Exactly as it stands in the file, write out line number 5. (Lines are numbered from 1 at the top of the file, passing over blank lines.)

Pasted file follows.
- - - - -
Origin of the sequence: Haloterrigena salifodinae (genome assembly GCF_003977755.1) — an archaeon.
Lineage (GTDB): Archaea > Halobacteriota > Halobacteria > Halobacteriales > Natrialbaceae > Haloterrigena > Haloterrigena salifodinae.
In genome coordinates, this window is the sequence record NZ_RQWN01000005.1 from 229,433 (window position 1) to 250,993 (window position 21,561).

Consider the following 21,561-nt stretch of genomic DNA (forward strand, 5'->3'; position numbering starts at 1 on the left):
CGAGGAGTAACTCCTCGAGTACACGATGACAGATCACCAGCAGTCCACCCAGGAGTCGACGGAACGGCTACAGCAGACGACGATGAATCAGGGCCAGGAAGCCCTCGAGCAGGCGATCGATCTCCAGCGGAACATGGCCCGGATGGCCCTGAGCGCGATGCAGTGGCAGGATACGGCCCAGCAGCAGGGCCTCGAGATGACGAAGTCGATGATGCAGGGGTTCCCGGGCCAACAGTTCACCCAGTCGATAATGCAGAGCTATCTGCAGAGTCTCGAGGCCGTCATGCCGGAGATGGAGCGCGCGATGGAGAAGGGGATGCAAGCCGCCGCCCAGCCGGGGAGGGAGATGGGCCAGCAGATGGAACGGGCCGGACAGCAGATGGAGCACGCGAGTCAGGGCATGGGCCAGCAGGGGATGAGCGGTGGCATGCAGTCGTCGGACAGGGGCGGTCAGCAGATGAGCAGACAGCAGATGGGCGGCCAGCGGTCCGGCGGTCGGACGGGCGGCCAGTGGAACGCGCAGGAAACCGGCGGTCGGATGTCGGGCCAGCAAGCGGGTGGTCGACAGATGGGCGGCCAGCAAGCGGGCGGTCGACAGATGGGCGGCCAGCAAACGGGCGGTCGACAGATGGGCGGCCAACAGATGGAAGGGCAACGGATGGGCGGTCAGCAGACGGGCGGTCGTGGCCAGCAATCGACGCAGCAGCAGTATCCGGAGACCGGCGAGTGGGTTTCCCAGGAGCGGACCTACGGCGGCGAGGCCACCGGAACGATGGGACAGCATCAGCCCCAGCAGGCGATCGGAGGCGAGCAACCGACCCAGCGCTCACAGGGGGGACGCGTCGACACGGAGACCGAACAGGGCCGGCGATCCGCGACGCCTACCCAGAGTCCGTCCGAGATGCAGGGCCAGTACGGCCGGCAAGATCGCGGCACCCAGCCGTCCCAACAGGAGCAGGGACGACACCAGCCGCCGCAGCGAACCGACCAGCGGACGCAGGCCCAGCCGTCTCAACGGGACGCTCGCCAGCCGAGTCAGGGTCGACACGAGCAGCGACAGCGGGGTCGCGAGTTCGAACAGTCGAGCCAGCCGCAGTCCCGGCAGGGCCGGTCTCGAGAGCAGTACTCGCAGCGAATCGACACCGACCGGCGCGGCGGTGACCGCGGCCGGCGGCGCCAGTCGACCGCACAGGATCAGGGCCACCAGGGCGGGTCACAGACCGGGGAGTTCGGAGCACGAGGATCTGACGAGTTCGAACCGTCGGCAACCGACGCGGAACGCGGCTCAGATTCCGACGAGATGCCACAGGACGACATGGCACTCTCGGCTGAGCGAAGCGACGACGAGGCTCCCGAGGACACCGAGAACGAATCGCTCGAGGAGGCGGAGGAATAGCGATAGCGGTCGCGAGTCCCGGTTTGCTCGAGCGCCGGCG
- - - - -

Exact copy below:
CGAGGAGTAACTCCTCGAGTACACGATGACAGATCACCAGCAGTCCACCCAGGAGTCGACGGAACGGCTACAGCAGACGACGATGAATCAGGGCCAGGAAGCCCTCGAGCAGGCGATCGATCTCCAGCGGAACATGGCCCGGATGGCCCTGAGCGCGATGCAGTGGCAGGATACGGCCCAGCAGCAGGGCCTCGAGATGACGAAGTCGATGATGCAGGGGTTCCCGGGCCAACAGTTCACCCAGTCGATAATGCAGAGCTATCTGCAGAGTCTCGAGGCCGTCATGCCGGAGATGGAGCGCGCGATGGAGAAGGGGATGCAAGCCGCCGCCCAGCCGGGGAGGGAGATGGGCCAGCAGATGGAACGGGCCGGACAGCAGATGGAGCACGCGAGTCAGGGCATGGGCCAGCAGGGGATGAGCGGTGGCATGCAGTCGTCGGACAGGGGCGGTCAGCAGATGAGCAGACAGCAGATGGGCGGCCAGCGGTCCGGCGGTCGGACGGGCGGCCAGTGGAACGCGCAGGAAACCGGCGGTCGGATGTCGGGCCAGCAAGCGGGTGGTCGACAGATGGGCGGCCAGCAAGCGGGCGGTCGACAGATGGGCGGCCAGCAAACGGGCGGTCGACAGATGGGCGGCCAACAGATGGAAGGGCAACGGATGGGCGGTCAGCAGACGGGCGGTCGTGGCCAGCAATCGACGCAGCAGCAGTATCCGGAGACCGGCGAGTGGGTTTCCCAGGAGCGGACCTACGGCGGCGAGGCCACCGGAACGATGGGACAGCATCAGCCCCAGCAGGCGATCGGAGGCGAGCAACCGACCCAGCGCTCACAGGGGGGACGCGTCGACACGGAGACCGAACAGGGCCGGCGATCCGCGACGCCTACCCAGAGTCCGTCCGAGATGCAGGGCCAGTACGGCCGGCAAGATCGCGGCACCCAGCCGTCCCAACAGGAGCAGGGACGACACCAGCCGCCGCAGCGAACCGACCAGCGGACGCAGGCCCAGCCGTCTCAACGGGACGCTCGCCAGCCGAGTCAGGGTCGACACGAGCAGCGACAGCGGGGTCGCGAGTTCGAACAGTCGAGCCAGCCGCAGTCCCGGCAGGGCCGGTCTCGAGAGCAGTACTCGCAGCGAATCGACACCGACCGGCGCGGCGGTGACCGCGGCCGGCGGCGCCAGTCGACCGCACAGGATCAGGGCCACCAGGGCGGGTCACAGACCGGGGAGTTCGGAGCACGAGGATCTGACGAGTTCGAACCGTCGGCAACCGACGCGGAACGCGGCTCAGATTCCGACGAGATGCCACAGGACGACATGGCACTCTCGGCTGAGCGAAGCGACGACGAGGCTCCCGAGGACACCGAGAACGAATCGCTCGAGGAGGCGGAGGAATAGCGATAGCGGTCGCGAGTCCCGGTTTGCTCGAGCGCCGGCG